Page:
Bailout plan comes into focus

Congressional leaders and the Bush administration are getting close to a deal on the massive Wall Street bailout plan, with the White House agreeing to restrictions on executive pay at participating firms. Sticking points include whether to phase in the $700 billion and if the government gets any equity in the firms it bails out. (AP in Yahoo! Finance) President Bush is convening a meeting with key players in Congress, including presidential candidates Sens. John McCain and Barack Obama. (Reuters) Money-market rates rose as banks hoarded cash, in a sign that the markets think the bailout package could be delayed or diluted. (Bloomberg)

Washington Mutual looks for a buyer

Washington Mutual, the top U.S. savings and loan, has approached private equity funds about a potential takeover, after banks started to lose interest, The Wall Street Journal reported. One possible deal includes Carlyle Group and Blackstone teaming up with Texas billionaire Gerald J. Ford. (Reuters) Federal regulators have also stepped in to try to help broker a deal for the ailing bank. Washington Mutual’s position became more tenuous after Standard & Poor’s downgraded its shares further into junk status. (The New York Times) Washington Mutual says it’s “well capitalized.” The potential suitors “are all kind of playing a wait-and-see game right now,” said Joe Heider at Dawson Wealth Management. (AP in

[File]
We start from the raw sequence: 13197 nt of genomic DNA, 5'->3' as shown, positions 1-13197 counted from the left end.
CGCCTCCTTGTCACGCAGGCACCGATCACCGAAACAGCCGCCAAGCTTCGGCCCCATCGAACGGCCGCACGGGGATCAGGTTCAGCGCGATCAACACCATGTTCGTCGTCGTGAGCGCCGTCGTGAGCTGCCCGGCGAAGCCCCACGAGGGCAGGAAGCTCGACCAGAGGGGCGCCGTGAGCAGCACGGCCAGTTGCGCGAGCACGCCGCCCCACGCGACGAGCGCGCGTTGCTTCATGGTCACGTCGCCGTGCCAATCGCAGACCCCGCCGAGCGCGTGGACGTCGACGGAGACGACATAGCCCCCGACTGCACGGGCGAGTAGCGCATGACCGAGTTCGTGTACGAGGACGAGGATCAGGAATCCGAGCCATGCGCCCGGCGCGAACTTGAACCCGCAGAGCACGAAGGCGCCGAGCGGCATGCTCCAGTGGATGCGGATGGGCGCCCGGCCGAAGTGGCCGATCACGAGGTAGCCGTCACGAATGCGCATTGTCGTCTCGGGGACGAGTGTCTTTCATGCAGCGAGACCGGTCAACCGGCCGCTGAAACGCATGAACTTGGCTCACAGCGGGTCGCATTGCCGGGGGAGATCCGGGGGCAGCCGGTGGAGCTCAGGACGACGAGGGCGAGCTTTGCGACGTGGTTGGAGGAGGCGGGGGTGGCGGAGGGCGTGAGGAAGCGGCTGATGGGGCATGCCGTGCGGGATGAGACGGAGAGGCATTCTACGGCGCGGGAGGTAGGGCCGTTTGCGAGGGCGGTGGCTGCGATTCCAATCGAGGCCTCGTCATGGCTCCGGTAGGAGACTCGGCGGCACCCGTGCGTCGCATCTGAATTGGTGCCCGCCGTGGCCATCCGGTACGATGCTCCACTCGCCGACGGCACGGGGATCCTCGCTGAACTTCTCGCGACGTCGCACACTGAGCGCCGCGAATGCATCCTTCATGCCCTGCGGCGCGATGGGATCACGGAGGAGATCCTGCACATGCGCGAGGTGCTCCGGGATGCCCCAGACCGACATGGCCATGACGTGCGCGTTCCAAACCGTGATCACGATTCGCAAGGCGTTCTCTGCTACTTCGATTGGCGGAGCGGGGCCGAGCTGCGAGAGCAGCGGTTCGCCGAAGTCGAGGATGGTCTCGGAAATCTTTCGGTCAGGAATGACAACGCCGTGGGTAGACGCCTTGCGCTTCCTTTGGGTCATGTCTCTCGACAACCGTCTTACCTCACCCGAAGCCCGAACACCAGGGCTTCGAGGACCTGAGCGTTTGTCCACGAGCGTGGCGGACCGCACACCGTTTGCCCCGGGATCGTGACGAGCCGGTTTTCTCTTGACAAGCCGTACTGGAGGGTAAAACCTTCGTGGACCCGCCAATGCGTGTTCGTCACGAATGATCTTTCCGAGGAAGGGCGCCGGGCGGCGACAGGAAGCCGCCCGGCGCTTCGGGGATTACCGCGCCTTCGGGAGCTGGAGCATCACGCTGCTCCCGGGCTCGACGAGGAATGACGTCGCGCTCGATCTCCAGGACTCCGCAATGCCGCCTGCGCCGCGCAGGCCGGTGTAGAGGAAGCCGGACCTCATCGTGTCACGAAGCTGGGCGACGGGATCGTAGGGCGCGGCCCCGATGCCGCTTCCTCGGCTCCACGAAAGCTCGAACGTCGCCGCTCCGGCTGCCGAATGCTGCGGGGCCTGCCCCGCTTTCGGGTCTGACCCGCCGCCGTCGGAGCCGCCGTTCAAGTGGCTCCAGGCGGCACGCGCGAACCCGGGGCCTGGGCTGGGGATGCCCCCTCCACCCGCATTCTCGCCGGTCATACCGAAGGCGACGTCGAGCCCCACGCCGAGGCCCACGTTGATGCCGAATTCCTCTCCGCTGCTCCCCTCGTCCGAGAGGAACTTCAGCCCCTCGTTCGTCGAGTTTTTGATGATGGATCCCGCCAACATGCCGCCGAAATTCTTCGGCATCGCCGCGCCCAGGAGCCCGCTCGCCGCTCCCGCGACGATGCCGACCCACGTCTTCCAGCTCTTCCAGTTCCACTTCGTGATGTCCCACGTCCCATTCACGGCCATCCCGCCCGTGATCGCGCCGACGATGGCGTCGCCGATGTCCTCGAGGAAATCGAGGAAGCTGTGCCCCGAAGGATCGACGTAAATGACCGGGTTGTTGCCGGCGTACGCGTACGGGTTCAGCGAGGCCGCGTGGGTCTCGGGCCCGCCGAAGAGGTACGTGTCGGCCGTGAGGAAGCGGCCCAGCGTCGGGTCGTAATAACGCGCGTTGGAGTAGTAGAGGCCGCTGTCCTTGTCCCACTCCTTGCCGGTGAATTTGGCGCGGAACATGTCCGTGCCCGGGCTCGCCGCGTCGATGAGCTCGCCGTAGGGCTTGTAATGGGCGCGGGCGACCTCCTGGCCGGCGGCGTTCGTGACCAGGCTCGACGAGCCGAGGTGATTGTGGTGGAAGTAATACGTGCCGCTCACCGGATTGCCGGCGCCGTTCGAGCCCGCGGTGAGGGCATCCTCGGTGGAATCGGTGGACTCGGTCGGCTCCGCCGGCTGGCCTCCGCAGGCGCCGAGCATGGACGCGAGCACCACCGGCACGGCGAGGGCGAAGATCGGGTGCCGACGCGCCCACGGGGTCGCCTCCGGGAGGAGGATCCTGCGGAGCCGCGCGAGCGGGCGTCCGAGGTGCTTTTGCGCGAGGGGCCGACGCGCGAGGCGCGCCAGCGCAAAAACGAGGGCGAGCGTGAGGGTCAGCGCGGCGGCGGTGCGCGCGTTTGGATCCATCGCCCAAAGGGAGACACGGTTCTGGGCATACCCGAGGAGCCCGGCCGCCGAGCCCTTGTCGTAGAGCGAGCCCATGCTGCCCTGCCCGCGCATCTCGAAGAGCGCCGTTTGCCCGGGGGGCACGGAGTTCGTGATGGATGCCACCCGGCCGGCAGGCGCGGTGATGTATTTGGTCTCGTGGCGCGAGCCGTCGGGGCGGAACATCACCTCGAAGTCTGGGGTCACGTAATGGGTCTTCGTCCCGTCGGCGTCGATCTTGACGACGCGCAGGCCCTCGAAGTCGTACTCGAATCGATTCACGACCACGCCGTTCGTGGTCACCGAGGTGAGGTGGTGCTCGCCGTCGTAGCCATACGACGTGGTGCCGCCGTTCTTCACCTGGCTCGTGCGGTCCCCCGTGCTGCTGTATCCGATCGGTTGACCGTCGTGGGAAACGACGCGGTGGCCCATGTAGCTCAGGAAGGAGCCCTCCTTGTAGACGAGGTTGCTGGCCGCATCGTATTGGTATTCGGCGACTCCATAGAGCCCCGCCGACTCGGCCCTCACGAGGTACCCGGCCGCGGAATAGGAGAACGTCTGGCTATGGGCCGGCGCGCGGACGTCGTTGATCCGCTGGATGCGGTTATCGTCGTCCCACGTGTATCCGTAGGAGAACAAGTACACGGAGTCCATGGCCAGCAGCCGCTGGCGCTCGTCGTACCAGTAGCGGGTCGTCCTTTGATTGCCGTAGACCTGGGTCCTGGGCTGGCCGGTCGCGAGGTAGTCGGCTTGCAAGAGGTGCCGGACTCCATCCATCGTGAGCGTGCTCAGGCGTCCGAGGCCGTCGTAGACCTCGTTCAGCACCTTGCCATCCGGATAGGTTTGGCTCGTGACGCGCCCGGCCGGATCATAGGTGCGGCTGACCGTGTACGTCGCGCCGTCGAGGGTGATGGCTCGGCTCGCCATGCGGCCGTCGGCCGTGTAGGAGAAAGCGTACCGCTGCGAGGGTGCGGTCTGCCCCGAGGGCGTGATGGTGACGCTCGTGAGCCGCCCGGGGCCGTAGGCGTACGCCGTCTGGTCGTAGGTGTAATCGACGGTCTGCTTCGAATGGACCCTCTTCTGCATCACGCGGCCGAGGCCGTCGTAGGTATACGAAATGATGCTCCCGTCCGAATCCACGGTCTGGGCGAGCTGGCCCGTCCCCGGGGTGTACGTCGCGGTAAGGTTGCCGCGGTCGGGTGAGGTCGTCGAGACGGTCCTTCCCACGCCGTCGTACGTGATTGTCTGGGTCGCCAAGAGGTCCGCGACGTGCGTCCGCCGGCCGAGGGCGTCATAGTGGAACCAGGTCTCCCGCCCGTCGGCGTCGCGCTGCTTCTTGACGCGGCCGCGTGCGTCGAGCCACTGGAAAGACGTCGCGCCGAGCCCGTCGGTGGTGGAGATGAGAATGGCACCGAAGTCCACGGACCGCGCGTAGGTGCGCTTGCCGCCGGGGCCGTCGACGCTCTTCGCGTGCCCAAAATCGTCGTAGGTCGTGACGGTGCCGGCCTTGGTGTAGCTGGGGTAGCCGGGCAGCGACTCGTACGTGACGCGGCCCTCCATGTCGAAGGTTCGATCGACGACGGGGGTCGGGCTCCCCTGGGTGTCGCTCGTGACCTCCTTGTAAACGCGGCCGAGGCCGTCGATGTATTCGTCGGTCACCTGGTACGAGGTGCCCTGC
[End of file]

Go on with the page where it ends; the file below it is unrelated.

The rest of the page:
Oracle enters hardware market

Oracle, the No. 2 software maker, is entering the hardware market, pairing up with Hewlett-Packard to make servers. The HP Oracle Exadata server and separate Database Machine, designed to run on Oracle software, will help Oracle push into the expanding data warehousing market. (San Francisco Chronicle) Database software has been a big money-maker for Oracle—it controls about half the $17 billion market—helping it survive a broader falloff in business software. Oracle said it is selling servers to help speed up performance for companies running Oracle database software. “Anything you can do to reduce the cost of plumbing is a big win for customers,” says Bruce Richardson at AMR Research. (

U.S. prestige, intact so far

The fact that the U.S. needs to rescue Wall Street in a $700 billion bailout might, you’d think, lead other countries’ business communities to lose faith in the U.S. financial system. Surprisingly, it hasn’t, at least so far. That’s partly because many foreigners see the U.S. more in Silicon Valley and Hollywood than in Wall Street. It’s also because if the U.S. model fails, there isn’t another good one ready to take its place. “When it comes to democracy and free market economics, the U.S. is still the original article,” says Ulf Mark Schneider, the CEO of German health care provider Fresenius. “Nobody wants to see it fail.” (